Gratitude is the action that uncovers the music of love. We can hear the sounds of love when we express gratitude. Love and gratitude are vulnerability, whereas criticizing is protection and being closed off. Gratitude is recognizing that you have received a gift that someone else wanted to give as an expression of love. Perhaps the leper heard the music of love when he came back to Jesus in gratitude for the healing, while the other nine that were healed missed the true blessing.[4] Gratitude brings us in tune with the soundtrack of love playing all around us. When we are grateful, we are putting love into action and that action makes love real for us. That’s what I wonder for a congregation and anyone that struggles to know if they are loved. Gratitude just might be the very thing that reveals the truth all around you – you are God’s favorite because there is no one like you.[5]

‌1. Jules Glanzer, The Sound of Leadership: Kingdom Notes to Fine Tune Your Life and Influence (Plano, Texas: Invite Press, 2023), p. 2. 

2. Ibid., 60. 

3. Ibid., 63. 

4. Luke 17:11-19. 

5. Glazer, 46. 

About the Author


Chad McSwain

Chad is a systematic creative serving in pastoral ministry for nearly 20 years, Chad is a professional question-asker and white-board enthusiast, who enjoys helping people discover their own passions and purpose. A life-long learner, he has a B.A, Philosophy - Univ. Central Oklahoma, M.A Theology - Fuller Seminary, M.Div. Perkins School of Theology at SMU and is pursuing a Doctor of Leadership - George Fox University. He is an ordained Elder in the United Methodist Church, currently serving as Lead Pastor of Whitesboro UMC. Chad and his wife, Brandi live in Prosper, Texas along with their three children, two pugs and a chameleon.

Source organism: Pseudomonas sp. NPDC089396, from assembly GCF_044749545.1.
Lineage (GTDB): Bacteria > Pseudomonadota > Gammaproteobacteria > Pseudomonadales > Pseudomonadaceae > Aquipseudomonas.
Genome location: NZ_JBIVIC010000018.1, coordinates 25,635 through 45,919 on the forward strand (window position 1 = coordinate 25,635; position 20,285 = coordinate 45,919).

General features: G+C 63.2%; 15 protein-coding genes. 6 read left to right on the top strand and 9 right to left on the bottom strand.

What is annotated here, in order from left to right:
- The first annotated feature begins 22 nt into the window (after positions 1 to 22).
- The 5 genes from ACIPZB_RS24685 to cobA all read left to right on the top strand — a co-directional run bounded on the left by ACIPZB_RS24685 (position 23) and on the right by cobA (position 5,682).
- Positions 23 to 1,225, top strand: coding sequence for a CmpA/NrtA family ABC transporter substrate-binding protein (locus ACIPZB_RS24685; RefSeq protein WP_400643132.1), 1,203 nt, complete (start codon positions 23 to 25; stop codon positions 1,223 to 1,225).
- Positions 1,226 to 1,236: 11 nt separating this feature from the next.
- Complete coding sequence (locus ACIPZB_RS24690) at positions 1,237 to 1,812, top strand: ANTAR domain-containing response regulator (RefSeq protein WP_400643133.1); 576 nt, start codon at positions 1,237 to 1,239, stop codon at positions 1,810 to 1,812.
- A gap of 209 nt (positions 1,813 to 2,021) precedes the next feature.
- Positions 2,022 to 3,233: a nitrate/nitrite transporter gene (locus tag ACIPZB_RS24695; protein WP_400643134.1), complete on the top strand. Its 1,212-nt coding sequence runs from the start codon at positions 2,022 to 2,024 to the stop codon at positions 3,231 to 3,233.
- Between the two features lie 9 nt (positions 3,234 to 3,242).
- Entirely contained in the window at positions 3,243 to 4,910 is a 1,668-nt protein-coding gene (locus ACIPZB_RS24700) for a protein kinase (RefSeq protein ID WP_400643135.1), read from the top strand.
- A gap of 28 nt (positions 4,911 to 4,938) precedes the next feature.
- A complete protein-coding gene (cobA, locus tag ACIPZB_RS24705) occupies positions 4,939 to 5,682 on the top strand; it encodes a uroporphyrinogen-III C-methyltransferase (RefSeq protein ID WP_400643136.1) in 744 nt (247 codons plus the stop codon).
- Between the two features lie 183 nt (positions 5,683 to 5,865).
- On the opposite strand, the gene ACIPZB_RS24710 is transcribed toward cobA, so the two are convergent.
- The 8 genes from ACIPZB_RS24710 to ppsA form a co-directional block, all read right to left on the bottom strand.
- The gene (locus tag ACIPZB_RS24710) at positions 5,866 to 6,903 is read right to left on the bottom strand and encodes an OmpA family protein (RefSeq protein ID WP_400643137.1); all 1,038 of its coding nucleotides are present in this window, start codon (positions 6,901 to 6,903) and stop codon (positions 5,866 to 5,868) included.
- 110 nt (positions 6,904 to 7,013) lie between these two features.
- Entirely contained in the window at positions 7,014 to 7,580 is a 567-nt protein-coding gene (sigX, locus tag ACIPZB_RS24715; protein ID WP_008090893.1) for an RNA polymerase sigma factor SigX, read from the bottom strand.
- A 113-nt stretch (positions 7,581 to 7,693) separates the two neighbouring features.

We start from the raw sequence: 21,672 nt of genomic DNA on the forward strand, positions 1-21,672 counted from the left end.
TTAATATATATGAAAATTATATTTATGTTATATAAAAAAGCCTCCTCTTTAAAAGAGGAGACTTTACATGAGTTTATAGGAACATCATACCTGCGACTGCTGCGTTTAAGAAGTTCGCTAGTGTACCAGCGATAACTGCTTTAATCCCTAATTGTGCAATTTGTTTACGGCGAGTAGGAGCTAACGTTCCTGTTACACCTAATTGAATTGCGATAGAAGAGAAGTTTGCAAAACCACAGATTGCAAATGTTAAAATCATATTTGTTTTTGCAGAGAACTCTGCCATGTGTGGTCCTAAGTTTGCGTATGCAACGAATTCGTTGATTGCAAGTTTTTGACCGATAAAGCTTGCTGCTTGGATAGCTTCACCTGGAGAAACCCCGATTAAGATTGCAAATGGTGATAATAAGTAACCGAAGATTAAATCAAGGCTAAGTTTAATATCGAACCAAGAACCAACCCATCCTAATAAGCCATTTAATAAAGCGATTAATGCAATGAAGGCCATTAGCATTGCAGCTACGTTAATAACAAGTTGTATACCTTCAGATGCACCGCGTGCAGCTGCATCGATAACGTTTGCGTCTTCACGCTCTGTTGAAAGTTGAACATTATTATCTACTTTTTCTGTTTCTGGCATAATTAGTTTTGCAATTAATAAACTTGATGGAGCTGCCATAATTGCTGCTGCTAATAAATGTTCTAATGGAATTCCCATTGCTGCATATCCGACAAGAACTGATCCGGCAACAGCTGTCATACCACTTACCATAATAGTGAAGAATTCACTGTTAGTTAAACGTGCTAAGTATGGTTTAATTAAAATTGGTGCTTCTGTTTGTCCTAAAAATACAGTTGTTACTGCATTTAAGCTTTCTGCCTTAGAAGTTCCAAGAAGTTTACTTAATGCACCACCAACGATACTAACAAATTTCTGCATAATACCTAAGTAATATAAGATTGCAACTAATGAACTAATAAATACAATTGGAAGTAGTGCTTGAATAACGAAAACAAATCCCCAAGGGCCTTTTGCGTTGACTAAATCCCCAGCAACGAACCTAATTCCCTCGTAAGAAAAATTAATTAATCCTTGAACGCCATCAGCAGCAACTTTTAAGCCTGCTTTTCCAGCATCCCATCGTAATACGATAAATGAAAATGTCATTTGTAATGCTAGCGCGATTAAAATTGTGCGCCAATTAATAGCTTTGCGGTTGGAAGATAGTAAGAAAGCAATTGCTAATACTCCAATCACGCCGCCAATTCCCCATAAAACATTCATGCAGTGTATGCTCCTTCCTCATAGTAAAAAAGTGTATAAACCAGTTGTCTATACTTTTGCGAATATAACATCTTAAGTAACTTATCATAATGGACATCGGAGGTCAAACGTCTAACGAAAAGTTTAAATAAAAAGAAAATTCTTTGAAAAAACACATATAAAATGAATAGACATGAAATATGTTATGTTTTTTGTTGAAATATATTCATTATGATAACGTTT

4 responses to “Gratitude and Love”

  1. Michael O'Neill says:

    Awesome post, Chad. My parents have a magnet on their fridge that reads, “Jesus loves you, but I’m his favorite!” I loved your ice-breaker to your congregation and I bet that did set the tone for your message. I appreciate you reminding all of us that so many people we lead do not have the same feeling of love or of God’s love. They are somehow out of tune in a way or just do not understand how great God is. I thnk you nailed it with the opening line of your last paragraph, “Gratitude is the action that uncovers the music of love.” This is so true and wise. This is the tuning process. Gratitude realigns us with love and connects us with God. Thanks, again for these wise words.

  2. mm Audrey Robinson says:

    Chad, your insights were so helpful in bringing Glanzer’s work to life.

    My heart breaks when I realize how much people are missing out when they do not realize how much they are loved by God. After reading the book, what might you do differently with your congregation to help them become more aware that they are loved and one of God’s favorites?

  3. mm Daron George says:


    In the midst of our busy and often critical lives, how can we foster a practice of gratitude that not only affirms our own belovedness by God but also resonates that divine love to those we lead and serve?

    Thanks 🙂

  4. Alana Hayes says:

    Great post!

    “it is hard to be thankful”

    Daunting, but worth it! What are ways that you flip the script with your congregation that might not be so grateful at times…..?